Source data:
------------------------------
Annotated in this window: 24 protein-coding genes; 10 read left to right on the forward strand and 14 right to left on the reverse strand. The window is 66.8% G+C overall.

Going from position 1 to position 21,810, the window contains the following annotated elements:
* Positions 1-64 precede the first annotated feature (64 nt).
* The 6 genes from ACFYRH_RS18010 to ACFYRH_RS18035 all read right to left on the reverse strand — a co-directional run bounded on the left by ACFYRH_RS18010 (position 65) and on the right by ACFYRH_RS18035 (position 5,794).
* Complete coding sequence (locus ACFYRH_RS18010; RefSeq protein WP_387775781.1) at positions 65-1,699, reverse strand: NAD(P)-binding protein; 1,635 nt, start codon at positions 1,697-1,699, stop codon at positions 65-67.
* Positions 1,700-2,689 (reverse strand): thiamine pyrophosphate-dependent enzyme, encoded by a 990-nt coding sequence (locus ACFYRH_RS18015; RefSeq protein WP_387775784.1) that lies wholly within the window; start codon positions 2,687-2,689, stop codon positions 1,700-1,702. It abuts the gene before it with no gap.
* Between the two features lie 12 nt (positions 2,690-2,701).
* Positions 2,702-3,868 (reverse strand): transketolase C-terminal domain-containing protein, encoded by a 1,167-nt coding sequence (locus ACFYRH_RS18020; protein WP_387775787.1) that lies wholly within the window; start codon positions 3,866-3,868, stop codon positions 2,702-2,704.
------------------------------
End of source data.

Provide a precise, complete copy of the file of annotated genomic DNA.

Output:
Annotated in this window: 24 protein-coding genes; 10 read left to right on the forward strand and 14 right to left on the reverse strand. The window is 66.8% G+C overall.

Going from position 1 to position 21,810, the window contains the following annotated elements:
* Positions 1-64 precede the first annotated feature (64 nt).
* The 6 genes from ACFYRH_RS18010 to ACFYRH_RS18035 all read right to left on the reverse strand — a co-directional run bounded on the left by ACFYRH_RS18010 (position 65) and on the right by ACFYRH_RS18035 (position 5,794).
* Complete coding sequence (locus ACFYRH_RS18010; RefSeq protein WP_387775781.1) at positions 65-1,699, reverse strand: NAD(P)-binding protein; 1,635 nt, start codon at positions 1,697-1,699, stop codon at positions 65-67.
* Positions 1,700-2,689 (reverse strand): thiamine pyrophosphate-dependent enzyme, encoded by a 990-nt coding sequence (locus ACFYRH_RS18015; RefSeq protein WP_387775784.1) that lies wholly within the window; start codon positions 2,687-2,689, stop codon positions 1,700-1,702. It abuts the gene before it with no gap.
* Between the two features lie 12 nt (positions 2,690-2,701).
* Positions 2,702-3,868 (reverse strand): transketolase C-terminal domain-containing protein, encoded by a 1,167-nt coding sequence (locus ACFYRH_RS18020; protein WP_387775787.1) that lies wholly within the window; start codon positions 3,866-3,868, stop codon positions 2,702-2,704.